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The Role of Presumptions and the Burden of Proof in Recent State Aid Cases – Some Reflections

DOI https://doi.org/10.21552/estal/2019/4/5

Leigh Hancher


Until relatively recently, only a handful of State aid cases raised the question of who should discharge the burden of proof. In the past twelve months the issue has begun to surface more regularly. This article examines the role of presumptions in understanding how the burden of proof is allocated in State aid cases before the European courts. Presumptions are a well-established tool in EU competition law. In theory it is for the party alleging that a State aid has been granted — usually the Commission — to show that the State measure confers a selective advantage on the beneficiary. Depending on what ‘hat’ the Member State is wearing when it confers a benefit, the evidentiary burden may shift back to itself to rebut a presumption as to how it has or intends to intervene. This contribution examines the role of presumptions and the allocation of the burden of proof depending on whether the State claims that it acts as a market investor, whether it exercises a public prerogative or whether it arranges the provision of services of general economic interest. Finally, the article briefly considers the burden of proof on third parties, especially in cases where the state authorities have not actively engaged in the rebuttal of a presumption by the Commission.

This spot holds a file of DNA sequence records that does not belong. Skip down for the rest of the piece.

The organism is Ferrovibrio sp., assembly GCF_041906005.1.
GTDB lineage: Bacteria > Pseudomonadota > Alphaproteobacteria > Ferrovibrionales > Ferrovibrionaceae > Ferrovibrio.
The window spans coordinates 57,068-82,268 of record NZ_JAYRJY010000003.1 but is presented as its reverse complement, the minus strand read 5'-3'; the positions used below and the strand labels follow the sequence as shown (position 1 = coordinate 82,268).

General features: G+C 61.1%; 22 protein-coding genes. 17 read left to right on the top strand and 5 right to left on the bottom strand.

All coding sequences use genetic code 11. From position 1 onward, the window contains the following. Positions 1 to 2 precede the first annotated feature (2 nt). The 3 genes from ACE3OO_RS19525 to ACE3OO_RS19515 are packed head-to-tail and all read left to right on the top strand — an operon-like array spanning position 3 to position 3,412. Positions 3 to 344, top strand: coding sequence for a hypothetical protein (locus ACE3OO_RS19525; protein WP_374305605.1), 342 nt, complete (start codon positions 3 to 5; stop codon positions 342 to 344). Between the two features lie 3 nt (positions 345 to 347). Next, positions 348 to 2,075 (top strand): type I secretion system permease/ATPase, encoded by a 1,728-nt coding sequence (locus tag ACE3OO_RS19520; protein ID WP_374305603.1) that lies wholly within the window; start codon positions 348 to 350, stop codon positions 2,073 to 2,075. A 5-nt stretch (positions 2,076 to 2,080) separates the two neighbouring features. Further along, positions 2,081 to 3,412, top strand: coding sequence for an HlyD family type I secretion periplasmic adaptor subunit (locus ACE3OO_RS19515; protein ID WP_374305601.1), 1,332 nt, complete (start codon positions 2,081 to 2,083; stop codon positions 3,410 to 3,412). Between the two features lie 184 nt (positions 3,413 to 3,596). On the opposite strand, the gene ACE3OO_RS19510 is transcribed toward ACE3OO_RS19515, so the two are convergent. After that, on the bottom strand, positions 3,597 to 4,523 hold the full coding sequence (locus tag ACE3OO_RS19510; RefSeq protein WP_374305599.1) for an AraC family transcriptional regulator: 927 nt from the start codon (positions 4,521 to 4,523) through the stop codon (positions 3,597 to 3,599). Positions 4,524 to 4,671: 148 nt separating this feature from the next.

Leigh Hancher is Professor of European Law, Tilburg University, Part-time professor of European Energy Union Law, FSR/RSCAS/EUI, Florence, and Special Counsel at Baker Botts LLP, Brussels.

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